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Disney Changes 'Boba Fett' Ship Name to Avoid Controversy... But Was It The Right Move?

The company has silently changed the name of the bounty hunter's ship on his new show to prevent public backlash.

After the success of 2019 show the Mandalorian, Star Wars fans have been craving more content from galaxies far, far away. Disney complied, releasing their newest addition to the universe, the Book of Boba Fett.


The series follows bounty hunter Boba Fett, most famous for his role in the original Star Wars trilogy where he turned over captured hero, Han Solo, to villain gangster, Jabba the Hutt. Boba Fett is considered one of the most ruthless bounty hunters in the universe. His equipment is meant to reflect his notoriety and brutality, and his ship is no exception.

Originally called "Slave I", Fett's ship had only appeared in comics and guidebooks. A Lego kit in 2021 referred to it as "Boba Fett's Starship," perhaps hinting the future name change, but until the Book of Boba Fett, it had never been featured in any Star Wars movies or TV series.

Now, in episode four, the series has silently renamed it "Firespray." A flashback showing how Fett recovered his stolen ship finally revealed the change, with Fett referring to it by its model name. A Firespray is a type of patrol and attack craft; Boba Fett's ship is specifically a Firespray-31.

Disney hasn't released a statement about the subtle change, but fans speculate that the reasoning was to distance the show from slavery. Slavery as a concept has always existed in the Star Wars universe, though as a system unattached to race or other immutable characteristics. Boba Fett himself was once a slave, which the series also retroactively changed. Instead of his original backstory, the Tusken Raiders that he was a slave under, simply "took him in."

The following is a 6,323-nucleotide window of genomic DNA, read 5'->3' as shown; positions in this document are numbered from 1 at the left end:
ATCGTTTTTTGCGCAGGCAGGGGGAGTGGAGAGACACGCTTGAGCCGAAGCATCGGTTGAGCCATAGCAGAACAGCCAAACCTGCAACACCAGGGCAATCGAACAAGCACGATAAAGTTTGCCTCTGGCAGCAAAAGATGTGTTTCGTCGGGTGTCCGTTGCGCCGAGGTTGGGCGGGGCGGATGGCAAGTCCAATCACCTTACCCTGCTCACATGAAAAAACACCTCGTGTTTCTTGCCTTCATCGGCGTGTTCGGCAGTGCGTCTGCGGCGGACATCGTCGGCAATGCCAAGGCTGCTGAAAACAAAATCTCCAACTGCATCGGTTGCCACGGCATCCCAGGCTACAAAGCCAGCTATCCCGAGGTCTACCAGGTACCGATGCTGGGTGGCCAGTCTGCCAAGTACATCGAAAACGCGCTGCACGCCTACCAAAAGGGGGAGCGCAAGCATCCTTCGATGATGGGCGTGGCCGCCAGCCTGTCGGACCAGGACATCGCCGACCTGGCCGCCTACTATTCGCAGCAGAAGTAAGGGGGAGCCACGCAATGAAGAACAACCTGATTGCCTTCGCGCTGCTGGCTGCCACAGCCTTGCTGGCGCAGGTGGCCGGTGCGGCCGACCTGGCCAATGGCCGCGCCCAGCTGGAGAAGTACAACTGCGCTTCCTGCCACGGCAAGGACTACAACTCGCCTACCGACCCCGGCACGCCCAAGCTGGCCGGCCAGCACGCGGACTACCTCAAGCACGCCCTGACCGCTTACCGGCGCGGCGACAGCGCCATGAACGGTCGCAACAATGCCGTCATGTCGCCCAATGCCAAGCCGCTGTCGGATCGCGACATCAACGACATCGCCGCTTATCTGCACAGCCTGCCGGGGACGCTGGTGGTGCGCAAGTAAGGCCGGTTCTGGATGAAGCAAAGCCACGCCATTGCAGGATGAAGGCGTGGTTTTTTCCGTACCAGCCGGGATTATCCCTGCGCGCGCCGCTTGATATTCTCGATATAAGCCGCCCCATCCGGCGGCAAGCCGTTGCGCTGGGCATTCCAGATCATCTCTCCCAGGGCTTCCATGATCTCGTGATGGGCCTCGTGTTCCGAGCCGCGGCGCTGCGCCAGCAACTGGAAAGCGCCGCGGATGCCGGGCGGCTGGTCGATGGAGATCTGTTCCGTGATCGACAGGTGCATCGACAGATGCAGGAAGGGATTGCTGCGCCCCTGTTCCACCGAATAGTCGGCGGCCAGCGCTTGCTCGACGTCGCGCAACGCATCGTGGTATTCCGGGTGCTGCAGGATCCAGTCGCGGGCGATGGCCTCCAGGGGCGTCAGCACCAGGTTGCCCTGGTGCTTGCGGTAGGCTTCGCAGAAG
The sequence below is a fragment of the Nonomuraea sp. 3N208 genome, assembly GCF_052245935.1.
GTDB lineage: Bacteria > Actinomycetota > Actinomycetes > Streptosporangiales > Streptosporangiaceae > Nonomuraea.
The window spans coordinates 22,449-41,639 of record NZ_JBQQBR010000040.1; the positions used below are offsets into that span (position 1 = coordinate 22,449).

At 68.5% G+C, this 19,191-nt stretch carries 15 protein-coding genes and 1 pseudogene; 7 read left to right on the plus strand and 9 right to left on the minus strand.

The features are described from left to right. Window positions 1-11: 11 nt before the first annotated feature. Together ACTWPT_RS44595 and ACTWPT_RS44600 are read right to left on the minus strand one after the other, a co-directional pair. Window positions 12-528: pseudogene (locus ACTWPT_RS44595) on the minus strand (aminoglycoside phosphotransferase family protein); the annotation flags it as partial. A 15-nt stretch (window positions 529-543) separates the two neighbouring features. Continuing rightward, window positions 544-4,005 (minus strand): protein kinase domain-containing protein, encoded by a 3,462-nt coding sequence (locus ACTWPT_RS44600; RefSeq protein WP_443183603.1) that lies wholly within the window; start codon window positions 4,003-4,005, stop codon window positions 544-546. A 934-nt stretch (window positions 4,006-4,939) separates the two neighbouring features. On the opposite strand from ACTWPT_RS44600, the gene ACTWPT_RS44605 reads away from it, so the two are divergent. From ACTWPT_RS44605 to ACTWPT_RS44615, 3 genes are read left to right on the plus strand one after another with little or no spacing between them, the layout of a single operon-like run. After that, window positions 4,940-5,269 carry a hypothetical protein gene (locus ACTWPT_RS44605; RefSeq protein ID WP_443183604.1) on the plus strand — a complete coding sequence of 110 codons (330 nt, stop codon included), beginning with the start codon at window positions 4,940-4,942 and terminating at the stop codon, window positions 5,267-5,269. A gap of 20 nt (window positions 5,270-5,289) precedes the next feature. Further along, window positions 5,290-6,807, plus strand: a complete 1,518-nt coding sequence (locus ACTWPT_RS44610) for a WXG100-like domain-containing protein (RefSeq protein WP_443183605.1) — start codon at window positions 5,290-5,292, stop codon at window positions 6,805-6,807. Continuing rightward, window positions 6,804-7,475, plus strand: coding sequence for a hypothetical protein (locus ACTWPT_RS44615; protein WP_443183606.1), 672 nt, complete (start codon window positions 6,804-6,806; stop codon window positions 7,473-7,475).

Neither of these instances are the first time the concept of slavery has been altered in Star Wars. Princess Leia's iconic metal bikini from Return of the Jedi was once referred to as the "Slave Leia" outfit, and was changed in 2016 to "Huttslayer" referencing the moment where Leia killed Jabba instead of her capture under him.

Because the concept of slavery in the world of Star Wars is so removed from the historical slavery of our world, changing the name of Fett's ship probably doesn't make much of a difference. Is it simply an empty gesture of political correctness from a faceless corporation? Perhaps. It could prove to be a shame, as to erase slavery entirely from the universe would relinquish the chance to challenge it later.

But the challenge isn't going to come through the name of a previously obscure ship. To change it to something a little more comfortable for audiences could at least denormalize the existence of slavery. While we must always remember and learn from the past, the trend of retconning details such as these could lead to the strengthening of our moral character as a society. At the end of the day, the enfranchisement of social equity will always be more important than the sanctity of pop culture lore.

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